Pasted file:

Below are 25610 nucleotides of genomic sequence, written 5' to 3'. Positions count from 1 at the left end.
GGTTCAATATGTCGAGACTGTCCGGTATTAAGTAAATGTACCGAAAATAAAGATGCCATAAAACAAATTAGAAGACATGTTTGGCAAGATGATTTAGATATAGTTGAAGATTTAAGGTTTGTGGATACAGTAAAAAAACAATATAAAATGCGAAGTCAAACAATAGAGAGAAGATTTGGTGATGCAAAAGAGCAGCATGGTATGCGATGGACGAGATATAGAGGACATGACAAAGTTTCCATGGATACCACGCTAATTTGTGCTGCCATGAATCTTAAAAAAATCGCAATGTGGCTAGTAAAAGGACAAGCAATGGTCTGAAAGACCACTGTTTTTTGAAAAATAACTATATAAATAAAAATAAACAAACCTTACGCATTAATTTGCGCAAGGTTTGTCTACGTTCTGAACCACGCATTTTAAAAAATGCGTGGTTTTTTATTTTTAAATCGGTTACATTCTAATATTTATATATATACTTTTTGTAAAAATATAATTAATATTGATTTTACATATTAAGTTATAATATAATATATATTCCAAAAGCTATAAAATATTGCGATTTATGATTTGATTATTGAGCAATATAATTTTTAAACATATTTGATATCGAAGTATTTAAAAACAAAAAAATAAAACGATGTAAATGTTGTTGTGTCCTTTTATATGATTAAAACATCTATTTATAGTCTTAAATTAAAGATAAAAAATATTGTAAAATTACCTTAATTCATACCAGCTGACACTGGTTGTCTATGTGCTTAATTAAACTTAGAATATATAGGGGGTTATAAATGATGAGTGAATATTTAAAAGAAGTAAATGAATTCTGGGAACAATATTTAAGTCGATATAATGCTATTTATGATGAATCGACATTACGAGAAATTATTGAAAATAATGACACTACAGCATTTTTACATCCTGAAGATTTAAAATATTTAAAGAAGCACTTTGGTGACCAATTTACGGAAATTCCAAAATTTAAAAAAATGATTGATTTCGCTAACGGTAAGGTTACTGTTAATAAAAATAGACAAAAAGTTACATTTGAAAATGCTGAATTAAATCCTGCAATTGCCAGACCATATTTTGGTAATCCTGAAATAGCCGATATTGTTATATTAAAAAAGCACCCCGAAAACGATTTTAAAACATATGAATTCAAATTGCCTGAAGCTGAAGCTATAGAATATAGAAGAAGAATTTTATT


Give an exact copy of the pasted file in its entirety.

Below are 25610 nucleotides of genomic sequence, written 5' to 3'. Positions count from 1 at the left end.
GGTTCAATATGTCGAGACTGTCCGGTATTAAGTAAATGTACCGAAAATAAAGATGCCATAAAACAAATTAGAAGACATGTTTGGCAAGATGATTTAGATATAGTTGAAGATTTAAGGTTTGTGGATACAGTAAAAAAACAATATAAAATGCGAAGTCAAACAATAGAGAGAAGATTTGGTGATGCAAAAGAGCAGCATGGTATGCGATGGACGAGATATAGAGGACATGACAAAGTTTCCATGGATACCACGCTAATTTGTGCTGCCATGAATCTTAAAAAAATCGCAATGTGGCTAGTAAAAGGACAAGCAATGGTCTGAAAGACCACTGTTTTTTGAAAAATAACTATATAAATAAAAATAAACAAACCTTACGCATTAATTTGCGCAAGGTTTGTCTACGTTCTGAACCACGCATTTTAAAAAATGCGTGGTTTTTTATTTTTAAATCGGTTACATTCTAATATTTATATATATACTTTTTGTAAAAATATAATTAATATTGATTTTACATATTAAGTTATAATATAATATATATTCCAAAAGCTATAAAATATTGCGATTTATGATTTGATTATTGAGCAATATAATTTTTAAACATATTTGATATCGAAGTATTTAAAAACAAAAAAATAAAACGATGTAAATGTTGTTGTGTCCTTTTATATGATTAAAACATCTATTTATAGTCTTAAATTAAAGATAAAAAATATTGTAAAATTACCTTAATTCATACCAGCTGACACTGGTTGTCTATGTGCTTAATTAAACTTAGAATATATAGGGGGTTATAAATGATGAGTGAATATTTAAAAGAAGTAAATGAATTCTGGGAACAATATTTAAGTCGATATAATGCTATTTATGATGAATCGACATTACGAGAAATTATTGAAAATAATGACACTACAGCATTTTTACATCCTGAAGATTTAAAATATTTAAAGAAGCACTTTGGTGACCAATTTACGGAAATTCCAAAATTTAAAAAAATGATTGATTTCGCTAACGGTAAGGTTACTGTTAATAAAAATAGACAAAAAGTTACATTTGAAAATGCTGAATTAAATCCTGCAATTGCCAGACCATATTTTGGTAATCCTGAAATAGCCGATATTGTTATATTAAAAAAGCACCCCGAAAACGATTTTAAAACATATGAATTCAAATTGCCTGAAGCTGAAGCTATAGAATATAGAAGAAGAATTTTATT